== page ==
I agree somewhat with the writer who said "most Black people don't read'. I find that most people, in particular young people, only read a book when it's absolutely necessary (i.e. - if required by a teacher). I, on the other hand, am a member of a Bookclub that will be celebrating it's 25th Anniversary next year in 2020. We read all kinds of books by African-American authors and people of color, once a month. We have turnover but remain consistent with about 20 members, and I would be remiss if I didn't note that we are supported by our local library. This is where we meet and it is an open opportunity for anyone in the community, but the members tend to be older - a lot of retirees - and people who have worked as educators or in the social sciences, also for the most part black and female.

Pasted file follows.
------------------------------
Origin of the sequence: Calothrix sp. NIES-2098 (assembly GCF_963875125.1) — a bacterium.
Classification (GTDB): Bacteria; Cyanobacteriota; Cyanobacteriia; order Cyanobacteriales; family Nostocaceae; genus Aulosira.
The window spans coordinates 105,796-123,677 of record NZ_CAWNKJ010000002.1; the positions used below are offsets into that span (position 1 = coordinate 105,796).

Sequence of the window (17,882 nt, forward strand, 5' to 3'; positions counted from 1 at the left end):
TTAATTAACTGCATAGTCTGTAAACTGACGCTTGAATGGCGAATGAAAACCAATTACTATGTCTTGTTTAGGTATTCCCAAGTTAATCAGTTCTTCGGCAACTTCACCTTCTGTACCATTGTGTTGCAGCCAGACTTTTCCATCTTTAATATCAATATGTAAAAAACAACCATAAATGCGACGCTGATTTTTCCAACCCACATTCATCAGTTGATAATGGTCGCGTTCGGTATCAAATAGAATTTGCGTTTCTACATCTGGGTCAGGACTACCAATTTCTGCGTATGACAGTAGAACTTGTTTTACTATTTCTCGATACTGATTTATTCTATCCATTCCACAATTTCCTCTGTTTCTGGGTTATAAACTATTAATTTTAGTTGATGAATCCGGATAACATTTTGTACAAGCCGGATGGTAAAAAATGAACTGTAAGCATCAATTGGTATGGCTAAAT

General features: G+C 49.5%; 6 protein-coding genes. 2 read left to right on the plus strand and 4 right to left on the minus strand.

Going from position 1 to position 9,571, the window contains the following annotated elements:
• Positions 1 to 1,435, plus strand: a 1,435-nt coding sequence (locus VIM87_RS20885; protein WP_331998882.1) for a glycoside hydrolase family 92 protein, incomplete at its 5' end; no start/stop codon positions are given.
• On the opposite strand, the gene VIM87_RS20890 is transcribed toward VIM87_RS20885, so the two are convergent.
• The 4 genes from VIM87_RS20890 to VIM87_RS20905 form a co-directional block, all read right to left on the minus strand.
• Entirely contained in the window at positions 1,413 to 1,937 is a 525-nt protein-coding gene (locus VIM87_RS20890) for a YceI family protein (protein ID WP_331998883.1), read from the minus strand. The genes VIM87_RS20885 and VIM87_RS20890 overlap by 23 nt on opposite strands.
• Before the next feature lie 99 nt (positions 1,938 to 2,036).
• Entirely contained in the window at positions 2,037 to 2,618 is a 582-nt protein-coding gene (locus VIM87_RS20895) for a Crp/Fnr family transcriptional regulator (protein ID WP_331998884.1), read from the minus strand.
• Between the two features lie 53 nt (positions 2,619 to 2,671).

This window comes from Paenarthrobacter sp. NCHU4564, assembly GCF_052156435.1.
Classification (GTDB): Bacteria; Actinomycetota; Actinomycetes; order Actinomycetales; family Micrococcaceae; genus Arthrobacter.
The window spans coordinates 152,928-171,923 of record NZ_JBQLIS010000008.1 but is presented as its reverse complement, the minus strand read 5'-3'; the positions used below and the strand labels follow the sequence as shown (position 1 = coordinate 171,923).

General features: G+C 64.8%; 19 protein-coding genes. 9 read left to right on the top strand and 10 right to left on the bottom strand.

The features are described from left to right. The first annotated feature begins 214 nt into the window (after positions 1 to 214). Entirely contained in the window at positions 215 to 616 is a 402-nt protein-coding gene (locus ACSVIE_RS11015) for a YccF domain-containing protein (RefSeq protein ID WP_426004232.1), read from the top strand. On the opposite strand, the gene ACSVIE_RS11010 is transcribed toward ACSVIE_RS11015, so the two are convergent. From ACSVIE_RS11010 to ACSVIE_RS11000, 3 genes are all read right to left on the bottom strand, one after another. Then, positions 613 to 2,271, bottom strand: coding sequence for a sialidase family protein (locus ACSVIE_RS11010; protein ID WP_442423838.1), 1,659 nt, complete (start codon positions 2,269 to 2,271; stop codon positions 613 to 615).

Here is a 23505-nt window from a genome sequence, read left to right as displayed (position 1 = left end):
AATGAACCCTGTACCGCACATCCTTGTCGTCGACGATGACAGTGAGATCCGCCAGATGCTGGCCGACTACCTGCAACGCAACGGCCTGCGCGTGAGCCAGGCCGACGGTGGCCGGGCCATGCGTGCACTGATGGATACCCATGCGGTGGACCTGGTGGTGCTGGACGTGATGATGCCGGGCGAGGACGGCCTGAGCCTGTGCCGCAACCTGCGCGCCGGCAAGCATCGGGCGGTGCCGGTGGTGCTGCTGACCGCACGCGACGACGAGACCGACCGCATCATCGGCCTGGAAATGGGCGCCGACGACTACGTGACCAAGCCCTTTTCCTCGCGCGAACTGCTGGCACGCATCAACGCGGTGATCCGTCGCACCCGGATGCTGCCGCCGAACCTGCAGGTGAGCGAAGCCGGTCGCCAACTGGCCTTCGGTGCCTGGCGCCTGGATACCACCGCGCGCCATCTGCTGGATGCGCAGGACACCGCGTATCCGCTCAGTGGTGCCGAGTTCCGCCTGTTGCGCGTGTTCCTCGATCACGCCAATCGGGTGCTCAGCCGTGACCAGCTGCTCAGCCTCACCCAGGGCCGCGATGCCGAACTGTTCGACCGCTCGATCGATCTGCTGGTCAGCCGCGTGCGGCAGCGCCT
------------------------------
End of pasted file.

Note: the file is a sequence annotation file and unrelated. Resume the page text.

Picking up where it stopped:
49. 2 points
    Numbers are integral part of science and without numbers it wouldn't be possible to conduct experiments. If numbers are created and not discovered then irs possible mathematics is built on fiction. https://www.pbs.org/wgbh/nova/article/great-math-mystery/
  50. 2 points
    Women are not a monolith @Delano. If Megyn Kelly disagreed, not only would not care, I would be happy about it.